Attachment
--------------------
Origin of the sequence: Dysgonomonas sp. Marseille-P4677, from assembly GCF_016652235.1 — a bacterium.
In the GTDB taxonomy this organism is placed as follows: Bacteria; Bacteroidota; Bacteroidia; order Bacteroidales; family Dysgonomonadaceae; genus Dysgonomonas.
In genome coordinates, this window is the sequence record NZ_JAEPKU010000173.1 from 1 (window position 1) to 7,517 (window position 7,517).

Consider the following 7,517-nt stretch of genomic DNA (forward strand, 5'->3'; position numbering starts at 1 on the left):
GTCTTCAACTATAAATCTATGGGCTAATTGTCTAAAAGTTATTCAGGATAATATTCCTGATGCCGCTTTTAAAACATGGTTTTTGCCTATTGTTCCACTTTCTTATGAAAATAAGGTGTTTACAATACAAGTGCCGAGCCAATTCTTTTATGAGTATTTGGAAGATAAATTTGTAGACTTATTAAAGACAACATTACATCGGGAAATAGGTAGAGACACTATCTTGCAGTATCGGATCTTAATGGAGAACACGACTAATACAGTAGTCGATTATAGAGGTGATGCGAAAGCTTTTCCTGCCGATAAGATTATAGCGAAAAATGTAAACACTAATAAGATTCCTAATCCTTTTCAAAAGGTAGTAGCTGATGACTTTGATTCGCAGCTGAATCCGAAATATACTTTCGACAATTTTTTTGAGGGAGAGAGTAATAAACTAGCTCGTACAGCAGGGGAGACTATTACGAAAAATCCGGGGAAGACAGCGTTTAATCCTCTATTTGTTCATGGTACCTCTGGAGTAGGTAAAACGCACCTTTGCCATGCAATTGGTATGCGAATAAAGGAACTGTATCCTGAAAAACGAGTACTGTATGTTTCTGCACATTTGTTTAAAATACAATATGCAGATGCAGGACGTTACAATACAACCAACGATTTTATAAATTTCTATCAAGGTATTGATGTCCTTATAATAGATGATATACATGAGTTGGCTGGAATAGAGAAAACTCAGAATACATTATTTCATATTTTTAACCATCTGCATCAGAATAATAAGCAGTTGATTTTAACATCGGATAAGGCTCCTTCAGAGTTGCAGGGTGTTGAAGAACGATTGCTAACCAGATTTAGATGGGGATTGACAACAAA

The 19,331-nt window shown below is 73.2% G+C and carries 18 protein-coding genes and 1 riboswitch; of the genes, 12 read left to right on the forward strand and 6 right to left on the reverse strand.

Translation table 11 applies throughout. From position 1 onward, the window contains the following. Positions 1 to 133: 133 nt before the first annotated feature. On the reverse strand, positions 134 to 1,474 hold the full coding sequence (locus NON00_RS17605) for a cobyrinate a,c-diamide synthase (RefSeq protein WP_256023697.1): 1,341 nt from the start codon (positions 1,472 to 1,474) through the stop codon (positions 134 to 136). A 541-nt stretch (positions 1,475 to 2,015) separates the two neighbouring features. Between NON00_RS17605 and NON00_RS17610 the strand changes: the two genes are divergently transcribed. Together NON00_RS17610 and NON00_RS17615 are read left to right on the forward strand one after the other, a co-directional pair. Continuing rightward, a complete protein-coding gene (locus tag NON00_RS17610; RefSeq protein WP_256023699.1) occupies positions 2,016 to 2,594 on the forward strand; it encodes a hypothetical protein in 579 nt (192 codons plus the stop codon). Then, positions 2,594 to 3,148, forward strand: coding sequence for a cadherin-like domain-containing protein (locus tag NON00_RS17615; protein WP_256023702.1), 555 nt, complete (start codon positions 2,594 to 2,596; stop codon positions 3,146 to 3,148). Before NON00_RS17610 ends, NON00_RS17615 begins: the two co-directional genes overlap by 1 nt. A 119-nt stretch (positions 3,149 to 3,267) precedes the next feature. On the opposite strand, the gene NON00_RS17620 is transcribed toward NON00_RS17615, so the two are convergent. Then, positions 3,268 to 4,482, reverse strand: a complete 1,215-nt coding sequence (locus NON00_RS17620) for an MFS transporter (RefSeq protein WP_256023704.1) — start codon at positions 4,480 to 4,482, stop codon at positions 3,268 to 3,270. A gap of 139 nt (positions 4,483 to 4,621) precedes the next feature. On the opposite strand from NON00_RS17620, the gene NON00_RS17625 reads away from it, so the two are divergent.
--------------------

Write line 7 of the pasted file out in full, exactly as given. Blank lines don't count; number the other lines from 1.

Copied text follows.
Translation table 11 applies throughout. From position 1 onward, the window contains the following. Positions 1 to 133: 133 nt before the first annotated feature. On the reverse strand, positions 134 to 1,474 hold the full coding sequence (locus NON00_RS17605) for a cobyrinate a,c-diamide synthase (RefSeq protein WP_256023697.1): 1,341 nt from the start codon (positions 1,472 to 1,474) through the stop codon (positions 134 to 136). A 541-nt stretch (positions 1,475 to 2,015) separates the two neighbouring features. Between NON00_RS17605 and NON00_RS17610 the strand changes: the two genes are divergently transcribed. Together NON00_RS17610 and NON00_RS17615 are read left to right on the forward strand one after the other, a co-directional pair. Continuing rightward, a complete protein-coding gene (locus tag NON00_RS17610; RefSeq protein WP_256023699.1) occupies positions 2,016 to 2,594 on the forward strand; it encodes a hypothetical protein in 579 nt (192 codons plus the stop codon). Then, positions 2,594 to 3,148, forward strand: coding sequence for a cadherin-like domain-containing protein (locus tag NON00_RS17615; protein WP_256023702.1), 555 nt, complete (start codon positions 2,594 to 2,596; stop codon positions 3,146 to 3,148). Before NON00_RS17610 ends, NON00_RS17615 begins: the two co-directional genes overlap by 1 nt. A 119-nt stretch (positions 3,149 to 3,267) precedes the next feature. On the opposite strand, the gene NON00_RS17620 is transcribed toward NON00_RS17615, so the two are convergent. Then, positions 3,268 to 4,482, reverse strand: a complete 1,215-nt coding sequence (locus NON00_RS17620) for an MFS transporter (RefSeq protein WP_256023704.1) — start codon at positions 4,480 to 4,482, stop codon at positions 3,268 to 3,270. A gap of 139 nt (positions 4,483 to 4,621) precedes the next feature. On the opposite strand from NON00_RS17620, the gene NON00_RS17625 reads away from it, so the two are divergent.